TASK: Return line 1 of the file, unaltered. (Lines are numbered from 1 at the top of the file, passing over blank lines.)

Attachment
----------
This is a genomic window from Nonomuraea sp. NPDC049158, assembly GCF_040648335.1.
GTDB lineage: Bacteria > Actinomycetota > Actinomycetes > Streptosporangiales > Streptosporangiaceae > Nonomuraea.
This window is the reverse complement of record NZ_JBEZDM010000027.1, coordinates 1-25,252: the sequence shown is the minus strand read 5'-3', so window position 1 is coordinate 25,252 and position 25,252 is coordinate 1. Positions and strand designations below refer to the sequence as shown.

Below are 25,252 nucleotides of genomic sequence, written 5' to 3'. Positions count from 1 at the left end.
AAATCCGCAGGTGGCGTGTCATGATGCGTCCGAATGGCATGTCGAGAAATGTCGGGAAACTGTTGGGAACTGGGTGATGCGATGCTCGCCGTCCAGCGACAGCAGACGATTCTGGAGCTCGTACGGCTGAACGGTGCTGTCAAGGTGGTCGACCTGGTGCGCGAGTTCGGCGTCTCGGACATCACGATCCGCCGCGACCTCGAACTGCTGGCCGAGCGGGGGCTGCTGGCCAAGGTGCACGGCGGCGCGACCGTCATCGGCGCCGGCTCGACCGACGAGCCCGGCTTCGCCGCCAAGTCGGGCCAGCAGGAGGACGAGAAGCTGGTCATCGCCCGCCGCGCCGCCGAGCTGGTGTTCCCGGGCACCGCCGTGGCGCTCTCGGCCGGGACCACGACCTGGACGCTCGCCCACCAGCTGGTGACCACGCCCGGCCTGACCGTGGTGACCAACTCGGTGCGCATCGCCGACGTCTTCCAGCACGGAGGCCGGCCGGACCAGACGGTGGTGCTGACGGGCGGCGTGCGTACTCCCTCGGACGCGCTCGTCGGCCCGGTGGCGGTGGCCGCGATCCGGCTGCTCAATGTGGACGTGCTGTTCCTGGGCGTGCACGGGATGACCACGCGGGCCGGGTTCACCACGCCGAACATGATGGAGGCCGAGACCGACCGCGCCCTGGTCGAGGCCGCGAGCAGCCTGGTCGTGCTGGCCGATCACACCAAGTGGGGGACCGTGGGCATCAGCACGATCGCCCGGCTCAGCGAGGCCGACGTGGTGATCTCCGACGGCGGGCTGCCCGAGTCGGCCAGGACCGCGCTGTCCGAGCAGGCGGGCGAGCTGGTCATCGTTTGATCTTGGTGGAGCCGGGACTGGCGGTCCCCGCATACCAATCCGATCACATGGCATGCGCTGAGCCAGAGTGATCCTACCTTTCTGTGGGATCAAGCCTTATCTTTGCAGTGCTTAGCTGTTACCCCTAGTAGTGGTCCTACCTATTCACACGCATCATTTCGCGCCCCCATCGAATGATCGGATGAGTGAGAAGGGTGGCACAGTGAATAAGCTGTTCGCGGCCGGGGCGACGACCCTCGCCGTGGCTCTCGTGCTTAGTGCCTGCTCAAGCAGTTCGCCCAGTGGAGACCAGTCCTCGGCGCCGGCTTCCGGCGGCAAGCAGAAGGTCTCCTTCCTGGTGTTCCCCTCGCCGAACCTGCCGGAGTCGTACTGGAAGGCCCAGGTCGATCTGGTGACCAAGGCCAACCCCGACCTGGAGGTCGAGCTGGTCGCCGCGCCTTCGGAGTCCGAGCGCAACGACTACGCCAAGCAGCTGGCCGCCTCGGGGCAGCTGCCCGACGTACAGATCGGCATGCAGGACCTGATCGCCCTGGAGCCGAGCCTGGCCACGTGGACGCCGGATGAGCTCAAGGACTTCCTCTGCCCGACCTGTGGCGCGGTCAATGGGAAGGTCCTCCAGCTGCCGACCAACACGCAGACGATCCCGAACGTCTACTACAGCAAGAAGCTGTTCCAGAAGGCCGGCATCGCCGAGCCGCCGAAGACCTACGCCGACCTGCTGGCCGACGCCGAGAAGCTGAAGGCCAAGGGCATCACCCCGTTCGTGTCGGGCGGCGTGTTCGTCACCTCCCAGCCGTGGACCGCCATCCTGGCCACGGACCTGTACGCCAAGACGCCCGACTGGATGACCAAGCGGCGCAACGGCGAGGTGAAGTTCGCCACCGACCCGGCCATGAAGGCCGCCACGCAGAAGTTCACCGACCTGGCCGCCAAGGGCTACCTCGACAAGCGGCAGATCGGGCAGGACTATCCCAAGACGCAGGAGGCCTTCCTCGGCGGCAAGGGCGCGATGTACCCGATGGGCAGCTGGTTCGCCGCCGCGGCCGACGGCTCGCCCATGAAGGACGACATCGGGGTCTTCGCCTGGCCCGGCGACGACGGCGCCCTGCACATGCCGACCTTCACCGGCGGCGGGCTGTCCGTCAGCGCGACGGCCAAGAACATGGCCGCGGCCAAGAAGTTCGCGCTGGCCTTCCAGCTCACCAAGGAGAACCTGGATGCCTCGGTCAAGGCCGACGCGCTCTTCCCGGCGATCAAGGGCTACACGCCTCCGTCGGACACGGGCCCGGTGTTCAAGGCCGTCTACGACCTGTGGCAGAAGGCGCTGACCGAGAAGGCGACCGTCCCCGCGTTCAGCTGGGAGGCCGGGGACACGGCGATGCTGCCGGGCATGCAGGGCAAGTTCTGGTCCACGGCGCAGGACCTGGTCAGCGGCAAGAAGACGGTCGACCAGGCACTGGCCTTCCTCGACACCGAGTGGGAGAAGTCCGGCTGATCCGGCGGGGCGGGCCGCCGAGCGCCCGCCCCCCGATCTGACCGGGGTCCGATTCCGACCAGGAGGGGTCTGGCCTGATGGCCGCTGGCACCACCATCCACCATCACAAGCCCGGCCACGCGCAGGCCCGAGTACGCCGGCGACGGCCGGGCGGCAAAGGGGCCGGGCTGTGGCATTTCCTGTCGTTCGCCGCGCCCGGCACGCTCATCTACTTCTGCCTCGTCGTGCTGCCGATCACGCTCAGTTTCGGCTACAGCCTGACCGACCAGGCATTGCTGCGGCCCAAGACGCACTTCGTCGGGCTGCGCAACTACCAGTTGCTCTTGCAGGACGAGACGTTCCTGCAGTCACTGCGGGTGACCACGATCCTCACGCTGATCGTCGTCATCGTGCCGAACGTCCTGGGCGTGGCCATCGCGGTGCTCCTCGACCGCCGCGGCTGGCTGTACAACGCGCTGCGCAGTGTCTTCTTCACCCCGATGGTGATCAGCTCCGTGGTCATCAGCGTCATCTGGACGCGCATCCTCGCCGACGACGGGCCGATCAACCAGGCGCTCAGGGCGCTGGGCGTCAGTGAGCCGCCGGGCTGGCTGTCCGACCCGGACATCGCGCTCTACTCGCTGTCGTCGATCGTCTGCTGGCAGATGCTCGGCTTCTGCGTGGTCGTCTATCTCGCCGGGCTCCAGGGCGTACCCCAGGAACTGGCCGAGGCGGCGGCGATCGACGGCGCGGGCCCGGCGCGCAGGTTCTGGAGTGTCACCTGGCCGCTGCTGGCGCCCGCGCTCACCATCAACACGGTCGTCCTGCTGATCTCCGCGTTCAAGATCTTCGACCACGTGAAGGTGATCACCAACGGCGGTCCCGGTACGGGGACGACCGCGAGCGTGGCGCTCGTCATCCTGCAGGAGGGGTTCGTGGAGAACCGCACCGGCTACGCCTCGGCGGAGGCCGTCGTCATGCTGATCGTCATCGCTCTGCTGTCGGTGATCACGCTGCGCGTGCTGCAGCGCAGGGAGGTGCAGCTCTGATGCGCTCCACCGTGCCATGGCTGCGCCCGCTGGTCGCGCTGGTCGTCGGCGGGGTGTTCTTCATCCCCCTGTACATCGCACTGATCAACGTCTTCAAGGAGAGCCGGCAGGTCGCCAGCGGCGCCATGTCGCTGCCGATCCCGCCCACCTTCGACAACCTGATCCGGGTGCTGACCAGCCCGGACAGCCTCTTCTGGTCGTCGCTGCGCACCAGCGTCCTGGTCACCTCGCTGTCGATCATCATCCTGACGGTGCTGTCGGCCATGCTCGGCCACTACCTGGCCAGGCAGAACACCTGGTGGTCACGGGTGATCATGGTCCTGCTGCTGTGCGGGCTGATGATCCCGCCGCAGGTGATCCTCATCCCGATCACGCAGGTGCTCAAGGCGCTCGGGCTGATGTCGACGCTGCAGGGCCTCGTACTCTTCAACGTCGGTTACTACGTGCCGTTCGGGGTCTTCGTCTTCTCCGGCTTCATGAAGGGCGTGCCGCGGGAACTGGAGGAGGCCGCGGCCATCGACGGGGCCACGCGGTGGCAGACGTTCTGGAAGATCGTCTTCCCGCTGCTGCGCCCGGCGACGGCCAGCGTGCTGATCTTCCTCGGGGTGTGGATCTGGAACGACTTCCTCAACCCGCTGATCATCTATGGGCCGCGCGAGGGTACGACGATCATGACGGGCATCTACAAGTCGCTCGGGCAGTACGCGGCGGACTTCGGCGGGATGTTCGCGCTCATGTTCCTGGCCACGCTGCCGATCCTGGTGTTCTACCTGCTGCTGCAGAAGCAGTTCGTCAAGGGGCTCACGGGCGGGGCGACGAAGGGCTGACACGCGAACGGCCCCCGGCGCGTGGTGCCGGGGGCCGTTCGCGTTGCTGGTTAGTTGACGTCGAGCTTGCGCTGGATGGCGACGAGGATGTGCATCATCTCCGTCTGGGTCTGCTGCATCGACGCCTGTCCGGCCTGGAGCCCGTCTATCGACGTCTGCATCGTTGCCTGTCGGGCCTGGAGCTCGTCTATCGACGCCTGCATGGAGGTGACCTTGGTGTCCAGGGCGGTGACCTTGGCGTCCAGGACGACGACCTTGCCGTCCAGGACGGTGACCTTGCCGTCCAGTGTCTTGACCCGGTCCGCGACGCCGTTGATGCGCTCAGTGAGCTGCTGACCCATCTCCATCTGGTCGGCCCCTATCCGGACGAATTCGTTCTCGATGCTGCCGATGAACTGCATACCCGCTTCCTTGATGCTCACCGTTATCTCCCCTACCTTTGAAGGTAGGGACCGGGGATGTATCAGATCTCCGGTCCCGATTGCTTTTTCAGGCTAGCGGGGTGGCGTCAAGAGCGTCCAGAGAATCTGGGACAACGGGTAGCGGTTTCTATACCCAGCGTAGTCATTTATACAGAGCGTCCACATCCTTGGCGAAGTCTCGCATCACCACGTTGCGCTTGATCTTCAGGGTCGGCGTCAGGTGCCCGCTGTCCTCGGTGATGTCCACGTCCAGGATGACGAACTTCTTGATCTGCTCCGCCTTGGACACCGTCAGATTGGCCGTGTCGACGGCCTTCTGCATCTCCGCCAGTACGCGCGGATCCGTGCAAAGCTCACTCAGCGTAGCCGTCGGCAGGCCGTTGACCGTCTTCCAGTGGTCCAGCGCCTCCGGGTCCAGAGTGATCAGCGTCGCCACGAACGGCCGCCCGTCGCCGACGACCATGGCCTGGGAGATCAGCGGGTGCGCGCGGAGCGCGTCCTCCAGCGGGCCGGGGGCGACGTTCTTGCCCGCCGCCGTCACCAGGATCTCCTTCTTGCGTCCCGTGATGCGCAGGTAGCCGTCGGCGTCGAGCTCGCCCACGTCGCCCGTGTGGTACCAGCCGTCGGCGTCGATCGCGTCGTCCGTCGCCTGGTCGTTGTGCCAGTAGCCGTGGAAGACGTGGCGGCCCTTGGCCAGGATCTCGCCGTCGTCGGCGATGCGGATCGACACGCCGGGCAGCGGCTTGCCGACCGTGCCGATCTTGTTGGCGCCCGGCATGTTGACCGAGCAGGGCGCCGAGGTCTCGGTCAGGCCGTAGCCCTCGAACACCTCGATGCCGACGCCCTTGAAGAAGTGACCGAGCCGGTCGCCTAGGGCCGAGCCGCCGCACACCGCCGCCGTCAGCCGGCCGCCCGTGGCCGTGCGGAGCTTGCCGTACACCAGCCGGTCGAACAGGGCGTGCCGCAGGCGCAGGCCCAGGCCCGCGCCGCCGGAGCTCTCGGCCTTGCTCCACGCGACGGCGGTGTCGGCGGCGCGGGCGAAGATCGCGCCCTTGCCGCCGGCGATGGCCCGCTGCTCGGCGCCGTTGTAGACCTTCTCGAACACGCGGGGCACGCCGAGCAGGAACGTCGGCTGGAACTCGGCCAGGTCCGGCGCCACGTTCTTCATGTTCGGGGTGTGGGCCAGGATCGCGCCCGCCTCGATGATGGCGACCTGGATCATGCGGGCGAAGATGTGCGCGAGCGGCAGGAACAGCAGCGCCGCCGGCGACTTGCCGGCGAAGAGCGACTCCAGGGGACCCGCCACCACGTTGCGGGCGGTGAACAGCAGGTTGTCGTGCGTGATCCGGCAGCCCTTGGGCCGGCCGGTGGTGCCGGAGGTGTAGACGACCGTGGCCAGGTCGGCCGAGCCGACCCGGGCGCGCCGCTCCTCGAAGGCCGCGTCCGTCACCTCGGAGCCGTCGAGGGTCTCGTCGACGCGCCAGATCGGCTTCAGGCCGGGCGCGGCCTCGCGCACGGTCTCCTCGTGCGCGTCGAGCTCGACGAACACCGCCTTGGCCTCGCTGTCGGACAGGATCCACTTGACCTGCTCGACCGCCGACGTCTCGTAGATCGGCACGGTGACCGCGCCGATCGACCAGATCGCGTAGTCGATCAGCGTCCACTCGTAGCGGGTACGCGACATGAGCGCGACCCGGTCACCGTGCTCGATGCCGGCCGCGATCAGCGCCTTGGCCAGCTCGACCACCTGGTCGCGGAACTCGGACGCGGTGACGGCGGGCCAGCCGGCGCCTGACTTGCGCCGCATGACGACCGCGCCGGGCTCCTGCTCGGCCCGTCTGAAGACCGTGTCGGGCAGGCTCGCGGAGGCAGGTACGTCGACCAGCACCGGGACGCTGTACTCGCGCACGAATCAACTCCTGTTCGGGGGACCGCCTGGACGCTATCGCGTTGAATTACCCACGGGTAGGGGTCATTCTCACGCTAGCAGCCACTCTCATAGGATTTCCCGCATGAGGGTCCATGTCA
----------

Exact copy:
This is a genomic window from Nonomuraea sp. NPDC049158, assembly GCF_040648335.1.